As often happens in this beautiful Down syndrome community, sometimes we only meet other parents online and yet there is a deep connection that occurs. From the moment I ‘met’ Helen, I was impressed with her expansive knowledge and wise, yet humble, approach. I feel honoured that she has honestly shared her experiences of meeting her son with us and offered words of wisdom for other parents who may feel the same way. Thank you Helen x
It’s normal to feel unconditional love and connection with your newborn baby, right? So, what happens if you’re hit with a diagnosis and the opportunity to bathe in bliss is snatched away and replaced by fear and uncertainty? I know that I certainly didn’t feel overwhelmed with love and joy as soon as my son was born, in fact I was an exhausted frightened first time mother, who was very far away from feeling connected to my beautiful son.
Despite the intimate surroundings of a home birth, skin on skin contact, breastfeeding and co-sleeping, this sense of disconnect went on for some time and I was aware but not alarmed by the thought that there could be more in terms of a love shared. I was very much on auto pilot in those early, with a practical frame of mind that protected me from feeling the hurt, grief and confusion that had punctured its way through my heart. This invisible armour helped me get on with the job at hand, feeding, bathing, settling, trying to give my full attention, whilst wrestling with a mind that was running away with questions that had no answers.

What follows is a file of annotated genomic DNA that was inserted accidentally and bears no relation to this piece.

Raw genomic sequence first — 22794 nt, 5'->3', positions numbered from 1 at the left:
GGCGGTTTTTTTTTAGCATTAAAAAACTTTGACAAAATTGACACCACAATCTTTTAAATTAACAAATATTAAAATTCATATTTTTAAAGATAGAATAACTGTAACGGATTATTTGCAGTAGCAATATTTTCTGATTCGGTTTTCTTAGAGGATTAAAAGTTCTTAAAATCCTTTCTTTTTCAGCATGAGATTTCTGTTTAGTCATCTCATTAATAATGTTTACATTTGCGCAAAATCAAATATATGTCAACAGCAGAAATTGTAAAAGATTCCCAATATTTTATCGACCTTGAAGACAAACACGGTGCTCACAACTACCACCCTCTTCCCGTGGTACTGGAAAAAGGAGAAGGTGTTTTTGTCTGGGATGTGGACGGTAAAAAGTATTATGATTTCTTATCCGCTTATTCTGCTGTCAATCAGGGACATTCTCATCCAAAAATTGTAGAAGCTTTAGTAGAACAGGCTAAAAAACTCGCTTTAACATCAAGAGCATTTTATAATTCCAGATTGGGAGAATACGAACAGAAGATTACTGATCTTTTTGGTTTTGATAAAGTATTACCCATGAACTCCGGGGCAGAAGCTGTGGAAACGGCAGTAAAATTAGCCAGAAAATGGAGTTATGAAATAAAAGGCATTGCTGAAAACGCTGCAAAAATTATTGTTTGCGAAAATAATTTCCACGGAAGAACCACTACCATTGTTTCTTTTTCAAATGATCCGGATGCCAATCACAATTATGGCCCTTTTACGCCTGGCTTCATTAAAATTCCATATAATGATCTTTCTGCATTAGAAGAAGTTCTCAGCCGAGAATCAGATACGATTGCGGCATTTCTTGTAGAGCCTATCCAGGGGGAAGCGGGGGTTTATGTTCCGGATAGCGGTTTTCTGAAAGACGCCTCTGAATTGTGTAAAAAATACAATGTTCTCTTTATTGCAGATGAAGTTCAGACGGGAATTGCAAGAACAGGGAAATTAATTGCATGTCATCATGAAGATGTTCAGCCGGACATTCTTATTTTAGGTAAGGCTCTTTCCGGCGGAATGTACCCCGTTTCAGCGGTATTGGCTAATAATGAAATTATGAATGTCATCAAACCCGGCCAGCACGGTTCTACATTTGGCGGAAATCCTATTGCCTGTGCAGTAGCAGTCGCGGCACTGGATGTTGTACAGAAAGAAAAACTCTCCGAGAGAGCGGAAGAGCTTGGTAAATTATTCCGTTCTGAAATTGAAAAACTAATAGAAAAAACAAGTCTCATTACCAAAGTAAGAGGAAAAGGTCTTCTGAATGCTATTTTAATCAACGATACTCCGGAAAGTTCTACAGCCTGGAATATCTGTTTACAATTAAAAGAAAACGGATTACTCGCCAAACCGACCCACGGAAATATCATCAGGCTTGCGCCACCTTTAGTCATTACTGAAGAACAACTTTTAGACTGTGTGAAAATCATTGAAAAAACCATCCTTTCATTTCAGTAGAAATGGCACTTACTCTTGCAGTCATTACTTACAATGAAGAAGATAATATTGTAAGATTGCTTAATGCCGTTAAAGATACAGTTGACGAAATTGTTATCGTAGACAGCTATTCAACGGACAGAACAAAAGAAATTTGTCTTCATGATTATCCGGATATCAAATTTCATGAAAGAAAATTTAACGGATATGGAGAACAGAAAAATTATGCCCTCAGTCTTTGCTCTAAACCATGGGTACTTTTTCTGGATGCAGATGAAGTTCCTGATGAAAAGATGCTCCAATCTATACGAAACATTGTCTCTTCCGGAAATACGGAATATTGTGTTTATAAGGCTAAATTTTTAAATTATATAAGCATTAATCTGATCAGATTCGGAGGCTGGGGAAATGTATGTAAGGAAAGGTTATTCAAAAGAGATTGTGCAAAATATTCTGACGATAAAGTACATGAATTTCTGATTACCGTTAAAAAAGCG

Five years later and I have come to understand that these jobs at hand are acts of love in themselves and that our hearts are and always will be intrinsically bonded with our children at a very deep level, whether we feel it or not. This understanding brings great comfort to me during the tricky days. When we are filled with anxious thoughts, rather than a free and easy heart, they help to imbue the simple and monotonous tasks of daily life with new meaning. Every act, no matter how small, can be an act of love and kindness, if we choose to see it that way.